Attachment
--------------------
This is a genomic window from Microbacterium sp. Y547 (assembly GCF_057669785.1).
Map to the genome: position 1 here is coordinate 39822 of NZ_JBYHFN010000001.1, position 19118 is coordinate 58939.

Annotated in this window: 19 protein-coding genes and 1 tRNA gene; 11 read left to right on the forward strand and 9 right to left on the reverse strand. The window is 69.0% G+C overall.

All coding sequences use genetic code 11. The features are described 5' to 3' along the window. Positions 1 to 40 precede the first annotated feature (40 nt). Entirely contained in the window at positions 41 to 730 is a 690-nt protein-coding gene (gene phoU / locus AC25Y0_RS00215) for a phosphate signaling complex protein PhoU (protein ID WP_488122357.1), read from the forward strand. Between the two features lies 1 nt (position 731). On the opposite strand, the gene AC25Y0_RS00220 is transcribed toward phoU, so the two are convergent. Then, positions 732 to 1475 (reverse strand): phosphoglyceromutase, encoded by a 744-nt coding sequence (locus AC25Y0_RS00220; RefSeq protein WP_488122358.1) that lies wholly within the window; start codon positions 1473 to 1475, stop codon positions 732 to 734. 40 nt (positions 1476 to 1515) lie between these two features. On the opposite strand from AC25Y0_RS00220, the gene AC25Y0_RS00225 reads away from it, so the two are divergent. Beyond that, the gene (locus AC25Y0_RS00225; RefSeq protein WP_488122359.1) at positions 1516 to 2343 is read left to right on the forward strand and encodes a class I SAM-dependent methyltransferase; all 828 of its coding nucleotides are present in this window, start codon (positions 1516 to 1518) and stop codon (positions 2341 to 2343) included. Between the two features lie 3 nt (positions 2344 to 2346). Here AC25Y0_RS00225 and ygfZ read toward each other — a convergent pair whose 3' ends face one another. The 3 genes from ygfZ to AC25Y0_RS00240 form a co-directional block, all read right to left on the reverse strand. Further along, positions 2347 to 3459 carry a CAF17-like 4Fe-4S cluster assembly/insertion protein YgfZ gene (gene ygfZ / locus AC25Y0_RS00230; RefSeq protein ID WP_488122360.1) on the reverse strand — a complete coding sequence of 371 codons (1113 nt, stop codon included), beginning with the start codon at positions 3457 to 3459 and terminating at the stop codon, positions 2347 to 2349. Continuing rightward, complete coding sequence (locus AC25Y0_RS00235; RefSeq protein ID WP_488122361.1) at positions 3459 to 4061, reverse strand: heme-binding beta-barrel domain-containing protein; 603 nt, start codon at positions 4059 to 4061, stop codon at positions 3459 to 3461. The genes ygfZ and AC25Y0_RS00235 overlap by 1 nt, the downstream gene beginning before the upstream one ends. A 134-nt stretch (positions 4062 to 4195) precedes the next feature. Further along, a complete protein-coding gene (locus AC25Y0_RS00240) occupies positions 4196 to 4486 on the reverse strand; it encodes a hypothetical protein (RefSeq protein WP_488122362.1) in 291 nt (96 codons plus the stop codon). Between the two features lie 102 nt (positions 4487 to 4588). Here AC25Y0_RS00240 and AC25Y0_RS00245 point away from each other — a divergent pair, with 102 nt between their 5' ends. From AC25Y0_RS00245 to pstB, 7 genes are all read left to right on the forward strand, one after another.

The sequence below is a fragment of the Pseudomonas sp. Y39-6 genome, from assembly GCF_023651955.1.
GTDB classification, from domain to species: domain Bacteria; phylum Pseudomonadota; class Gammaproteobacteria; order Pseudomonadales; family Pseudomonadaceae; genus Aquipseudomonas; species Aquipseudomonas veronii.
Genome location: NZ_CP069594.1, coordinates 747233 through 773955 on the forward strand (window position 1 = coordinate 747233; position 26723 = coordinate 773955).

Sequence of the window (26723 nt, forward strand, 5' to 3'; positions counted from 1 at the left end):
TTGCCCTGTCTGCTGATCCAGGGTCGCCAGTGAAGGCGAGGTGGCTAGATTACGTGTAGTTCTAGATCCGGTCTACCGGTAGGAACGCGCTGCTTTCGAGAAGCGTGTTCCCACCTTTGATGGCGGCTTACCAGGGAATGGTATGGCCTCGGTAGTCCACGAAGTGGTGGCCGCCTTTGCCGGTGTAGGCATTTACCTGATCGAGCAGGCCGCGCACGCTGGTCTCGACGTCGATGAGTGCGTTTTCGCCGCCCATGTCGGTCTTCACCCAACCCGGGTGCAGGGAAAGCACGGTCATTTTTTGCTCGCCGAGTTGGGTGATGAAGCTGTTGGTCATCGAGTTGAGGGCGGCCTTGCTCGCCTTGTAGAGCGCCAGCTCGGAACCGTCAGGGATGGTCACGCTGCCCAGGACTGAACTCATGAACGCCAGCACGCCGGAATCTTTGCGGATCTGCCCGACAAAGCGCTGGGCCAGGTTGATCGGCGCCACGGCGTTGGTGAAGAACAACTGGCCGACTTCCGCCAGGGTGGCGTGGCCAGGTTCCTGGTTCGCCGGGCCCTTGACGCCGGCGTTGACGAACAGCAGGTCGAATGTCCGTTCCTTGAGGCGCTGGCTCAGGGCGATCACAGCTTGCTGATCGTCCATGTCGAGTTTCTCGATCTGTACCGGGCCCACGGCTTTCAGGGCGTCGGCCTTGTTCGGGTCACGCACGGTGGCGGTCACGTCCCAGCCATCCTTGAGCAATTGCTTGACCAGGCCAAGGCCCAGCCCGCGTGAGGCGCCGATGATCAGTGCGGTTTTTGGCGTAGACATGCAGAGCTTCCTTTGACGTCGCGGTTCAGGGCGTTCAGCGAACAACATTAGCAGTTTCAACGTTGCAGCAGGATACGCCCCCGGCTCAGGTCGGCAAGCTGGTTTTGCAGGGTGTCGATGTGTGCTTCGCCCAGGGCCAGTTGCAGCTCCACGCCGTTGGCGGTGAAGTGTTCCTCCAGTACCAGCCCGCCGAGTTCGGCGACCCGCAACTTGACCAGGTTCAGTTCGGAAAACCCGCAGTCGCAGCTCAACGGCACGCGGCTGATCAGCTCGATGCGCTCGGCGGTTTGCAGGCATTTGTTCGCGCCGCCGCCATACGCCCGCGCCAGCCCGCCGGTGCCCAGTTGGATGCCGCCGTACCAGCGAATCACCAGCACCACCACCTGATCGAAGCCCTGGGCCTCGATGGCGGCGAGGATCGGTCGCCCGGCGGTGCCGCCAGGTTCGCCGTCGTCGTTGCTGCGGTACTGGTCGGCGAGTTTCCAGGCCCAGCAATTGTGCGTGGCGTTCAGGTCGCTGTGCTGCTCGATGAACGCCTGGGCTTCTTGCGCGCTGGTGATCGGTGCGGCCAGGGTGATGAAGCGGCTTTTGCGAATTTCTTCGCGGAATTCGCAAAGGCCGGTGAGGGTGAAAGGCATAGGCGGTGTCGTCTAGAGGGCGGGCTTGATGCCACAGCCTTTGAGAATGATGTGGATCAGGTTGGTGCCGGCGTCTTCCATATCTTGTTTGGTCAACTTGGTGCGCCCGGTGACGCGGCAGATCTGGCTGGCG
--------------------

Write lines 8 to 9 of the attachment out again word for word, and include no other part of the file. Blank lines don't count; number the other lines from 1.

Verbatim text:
Sequence of the window (26723 nt, forward strand, 5' to 3'; positions counted from 1 at the left end):
TTGCCCTGTCTGCTGATCCAGGGTCGCCAGTGAAGGCGAGGTGGCTAGATTACGTGTAGTTCTAGATCCGGTCTACCGGTAGGAACGCGCTGCTTTCGAGAAGCGTGTTCCCACCTTTGATGGCGGCTTACCAGGGAATGGTATGGCCTCGGTAGTCCACGAAGTGGTGGCCGCCTTTGCCGGTGTAGGCATTTACCTGATCGAGCAGGCCGCGCACGCTGGTCTCGACGTCGATGAGTGCGTTTTCGCCGCCCATGTCGGTCTTCACCCAACCCGGGTGCAGGGAAAGCACGGTCATTTTTTGCTCGCCGAGTTGGGTGATGAAGCTGTTGGTCATCGAGTTGAGGGCGGCCTTGCTCGCCTTGTAGAGCGCCAGCTCGGAACCGTCAGGGATGGTCACGCTGCCCAGGACTGAACTCATGAACGCCAGCACGCCGGAATCTTTGCGGATCTGCCCGACAAAGCGCTGGGCCAGGTTGATCGGCGCCACGGCGTTGGTGAAGAACAACTGGCCGACTTCCGCCAGGGTGGCGTGGCCAGGTTCCTGGTTCGCCGGGCCCTTGACGCCGGCGTTGACGAACAGCAGGTCGAATGTCCGTTCCTTGAGGCGCTGGCTCAGGGCGATCACAGCTTGCTGATCGTCCATGTCGAGTTTCTCGATCTGTACCGGGCCCACGGCTTTCAGGGCGTCGGCCTTGTTCGGGTCACGCACGGTGGCGGTCACGTCCCAGCCATCCTTGAGCAATTGCTTGACCAGGCCAAGGCCCAGCCCGCGTGAGGCGCCGATGATCAGTGCGGTTTTTGGCGTAGACATGCAGAGCTTCCTTTGACGTCGCGGTTCAGGGCGTTCAGCGAACAACATTAGCAGTTTCAACGTTGCAGCAGGATACGCCCCCGGCTCAGGTCGGCAAGCTGGTTTTGCAGGGTGTCGATGTGTGCTTCGCCCAGGGCCAGTTGCAGCTCCACGCCGTTGGCGGTGAAGTGTTCCTCCAGTACCAGCCCGCCGAGTTCGGCGACCCGCAACTTGACCAGGTTCAGTTCGGAAAACCCGCAGTCGCAGCTCAACGGCACGCGGCTGATCAGCTCGATGCGCTCGGCGGTTTGCAGGCATTTGTTCGCGCCGCCGCCATACGCCCGCGCCAGCCCGCCGGTGCCCAGTTGGATGCCGCCGTACCAGCGAATCACCAGCACCACCACCTGATCGAAGCCCTGGGCCTCGATGGCGGCGAGGATCGGTCGCCCGGCGGTGCCGCCAGGTTCGCCGTCGTCGTTGCTGCGGTACTGGTCGGCGAGTTTCCAGGCCCAGCAATTGTGCGTGGCGTTCAGGTCGCTGTGCTGCTCGATGAACGCCTGGGCTTCTTGCGCGCTGGTGATCGGTGCGGCCAGGGTGATGAAGCGGCTTTTGCGAATTTCTTCGCGGAATTCGCAAAGGCCGGTGAGGGTGAAAGGCATAGGCGGTGTCGTCTAGAGGGCGGGCTTGATGCCACAGCCTTTGAGAATGATGTGGATCAGGTTGGTGCCGGCGTCTTCCATATCTTGTTTGGTCAACTTGGTGCGCCCGGTGACGCGGCAGATCTGGCTGGCG